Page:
Disney hatches a `High School Musical’ flop

The Walt Disney Company never has handled success very well. Surprisingly, abundance of imagination can lead to a hit, then absence of imagination can kill it dead.

Look no further than the “High School Musical” franchise. What started out as a cheap little TV movie one-off has turned into a pop culture behemoth, spawning a hugely popular made-for-TV sequel, an ice show, a touring stage version, a gazillion youth stage productions, a soon-to-be-released threequel on the big screen…and now one of the worst reality TV shows imaginable.

Musical theater actually made some reality TV inroads — as annoying as they might have been — with MTV’s “Legally Blonde the Musical: The Search for Elle Woods,” which actually did re-cast the lead in a floundering Broadway show and pumped up the box office and the youth popularity factor.

As if Disney’s “HSM” franchise needed any more attention, Disney-owned ABC launched a summer reality series called “High School Musical: Get in the Picture.” The idea was that talent scouts would scour the nation from coast to coast (Alaska and Hawaii included) and pick a dozen young performers (not all teens, but all teen-ish), many pulled from high school drama programs, to humiliate and eliminate week to week. Nick Lachey hosts, and he wanders in from time to time like the amiable guy from down the street who hopes someone will give him a beer.

And the prize? Well, that’s a good question. It’s not money (oops, goodbye ratings). It’s not exactly fame (hello ratings basement). You have to pay attention to even figure out what the prize is: appearing in the closing credits of High School Musical 3. What? Oh, and they might get a recording contract with Disney — as the legal experts put it, you win a “talent hold.”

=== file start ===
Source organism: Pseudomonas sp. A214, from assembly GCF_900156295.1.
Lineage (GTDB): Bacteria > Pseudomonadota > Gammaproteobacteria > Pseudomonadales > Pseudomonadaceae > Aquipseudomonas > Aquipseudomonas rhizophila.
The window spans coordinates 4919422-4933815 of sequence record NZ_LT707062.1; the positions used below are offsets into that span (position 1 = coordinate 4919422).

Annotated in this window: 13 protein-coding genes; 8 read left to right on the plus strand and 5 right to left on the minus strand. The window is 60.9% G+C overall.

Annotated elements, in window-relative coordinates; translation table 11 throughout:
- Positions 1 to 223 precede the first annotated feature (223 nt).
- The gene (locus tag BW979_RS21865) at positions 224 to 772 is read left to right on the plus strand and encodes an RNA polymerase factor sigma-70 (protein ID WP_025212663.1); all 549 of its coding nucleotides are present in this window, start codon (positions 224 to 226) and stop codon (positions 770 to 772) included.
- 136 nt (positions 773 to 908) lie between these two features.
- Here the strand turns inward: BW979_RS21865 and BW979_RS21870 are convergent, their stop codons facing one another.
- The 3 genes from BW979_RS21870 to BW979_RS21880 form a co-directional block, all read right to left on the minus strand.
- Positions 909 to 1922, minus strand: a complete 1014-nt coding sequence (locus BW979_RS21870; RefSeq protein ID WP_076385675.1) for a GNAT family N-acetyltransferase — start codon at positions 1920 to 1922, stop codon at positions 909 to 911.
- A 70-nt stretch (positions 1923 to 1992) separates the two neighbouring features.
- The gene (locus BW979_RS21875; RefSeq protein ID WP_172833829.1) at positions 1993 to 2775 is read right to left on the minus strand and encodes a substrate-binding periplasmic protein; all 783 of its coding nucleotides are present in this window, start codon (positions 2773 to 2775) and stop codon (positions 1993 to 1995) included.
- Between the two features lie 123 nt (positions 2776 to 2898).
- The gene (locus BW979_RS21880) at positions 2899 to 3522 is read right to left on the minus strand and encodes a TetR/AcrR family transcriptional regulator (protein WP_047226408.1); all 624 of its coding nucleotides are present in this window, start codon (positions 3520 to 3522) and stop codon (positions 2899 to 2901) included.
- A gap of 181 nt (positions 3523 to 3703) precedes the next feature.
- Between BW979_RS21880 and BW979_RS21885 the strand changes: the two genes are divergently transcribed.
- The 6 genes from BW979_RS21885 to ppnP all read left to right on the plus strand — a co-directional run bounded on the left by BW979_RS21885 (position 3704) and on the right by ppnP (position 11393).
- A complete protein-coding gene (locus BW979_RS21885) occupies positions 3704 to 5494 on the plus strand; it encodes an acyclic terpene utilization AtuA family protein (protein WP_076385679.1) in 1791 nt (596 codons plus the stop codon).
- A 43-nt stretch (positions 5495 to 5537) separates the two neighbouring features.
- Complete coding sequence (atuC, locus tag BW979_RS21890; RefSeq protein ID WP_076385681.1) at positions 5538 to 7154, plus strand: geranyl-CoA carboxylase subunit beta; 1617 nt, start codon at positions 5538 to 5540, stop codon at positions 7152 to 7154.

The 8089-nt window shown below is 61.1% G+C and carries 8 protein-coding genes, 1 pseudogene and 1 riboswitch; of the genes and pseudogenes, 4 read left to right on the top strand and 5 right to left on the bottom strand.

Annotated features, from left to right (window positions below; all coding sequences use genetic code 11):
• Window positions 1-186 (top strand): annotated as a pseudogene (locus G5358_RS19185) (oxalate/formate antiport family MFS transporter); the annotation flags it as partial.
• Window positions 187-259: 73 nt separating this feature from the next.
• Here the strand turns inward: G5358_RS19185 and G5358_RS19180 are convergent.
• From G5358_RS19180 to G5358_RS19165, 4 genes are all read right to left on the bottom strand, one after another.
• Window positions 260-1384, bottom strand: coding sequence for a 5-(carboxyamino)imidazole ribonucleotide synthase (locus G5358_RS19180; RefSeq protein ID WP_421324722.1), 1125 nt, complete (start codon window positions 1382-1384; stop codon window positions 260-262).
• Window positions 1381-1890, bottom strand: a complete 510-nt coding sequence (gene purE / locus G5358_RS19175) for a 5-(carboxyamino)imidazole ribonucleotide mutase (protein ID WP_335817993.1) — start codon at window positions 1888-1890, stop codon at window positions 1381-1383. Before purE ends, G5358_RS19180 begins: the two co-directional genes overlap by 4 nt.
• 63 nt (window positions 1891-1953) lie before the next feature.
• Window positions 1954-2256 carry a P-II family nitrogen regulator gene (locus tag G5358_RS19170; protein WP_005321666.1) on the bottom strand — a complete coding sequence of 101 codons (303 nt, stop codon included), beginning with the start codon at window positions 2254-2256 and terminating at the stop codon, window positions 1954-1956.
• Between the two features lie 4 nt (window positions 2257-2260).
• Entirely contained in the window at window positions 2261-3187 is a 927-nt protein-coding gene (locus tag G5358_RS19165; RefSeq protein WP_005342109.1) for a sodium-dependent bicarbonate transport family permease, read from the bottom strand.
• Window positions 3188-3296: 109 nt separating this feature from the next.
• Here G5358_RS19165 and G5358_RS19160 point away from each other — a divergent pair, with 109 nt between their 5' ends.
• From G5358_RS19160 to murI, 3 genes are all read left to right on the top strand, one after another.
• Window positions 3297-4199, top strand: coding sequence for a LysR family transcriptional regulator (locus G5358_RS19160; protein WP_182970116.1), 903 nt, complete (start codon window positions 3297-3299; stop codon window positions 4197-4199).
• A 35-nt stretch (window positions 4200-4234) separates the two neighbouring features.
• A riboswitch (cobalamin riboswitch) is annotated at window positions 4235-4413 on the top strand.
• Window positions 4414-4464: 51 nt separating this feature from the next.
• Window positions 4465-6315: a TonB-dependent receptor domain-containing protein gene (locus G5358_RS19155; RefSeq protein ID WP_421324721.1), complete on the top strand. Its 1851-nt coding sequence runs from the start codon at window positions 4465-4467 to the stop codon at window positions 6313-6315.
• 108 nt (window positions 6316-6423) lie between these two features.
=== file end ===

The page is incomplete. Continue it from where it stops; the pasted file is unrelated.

I’ve been watching, hoping there was something theatrically blog-worthy about the show, but it’s a waste of time. I feel sorry for these kids, many of whom are quite talented. Clearly ABC-Disney has spent a load of money on this thing, but try as they might to drum up drama and cat fights and romantic hook-ups, it all just fizzles.

The only redeeming part of the show is the performances by the kids. Though given horrible coaching, lame storylines and terrible blocking by their “expert coaches,” the young performers do well. The show is a huge cheat (what a surprise) because we supposedly see the kids sitting in empty rooms “rehearsing” with each other, then when it comes time for the performance, they’re moving around a fully built-out set, having blocked every movement and spent time singing along with the pre-recorded music. Clearly we never see any of the real rehearsal.

And the songs. Ick. Sometimes the producers are smart and choose Ben Folds or Jason Mraz. In the last episode, “Connect,” here’s the rundown: “I Don’t Wanna Be” (Gavin DeGraw), “Austin” (Blake Shelton), “Boston” (Augustana), “Bleeding Love” (Leona Lewis) and “One Year Six Months” (Yellowcard).

Then, after the kids perform, the coaches basically rip them apart — not to their faces but to the camera. At the end of the episode (the next one is tonight, Monday, Aug. 18), two kids are relegated to “the chorus.” That means they stay on at this prestigious school of fake TV arts, but they don’t get to work with the really talented kids. The whole point is supposed to be that winning is only the BEST part — the real humiliation comes in small increments throughout the journey.

Sticking talented kids in a lame reality series nominally tied to a Disney franchise really is a new low for reality TV and for Disney, a company that should know better.

Visit the official Web site, watch full episodes and behind-the-scenes clips and see the horror for yourself at: abc.go.com/primetime/highschoolmusical

Here’s my favorite contestant, crazy Bailey:

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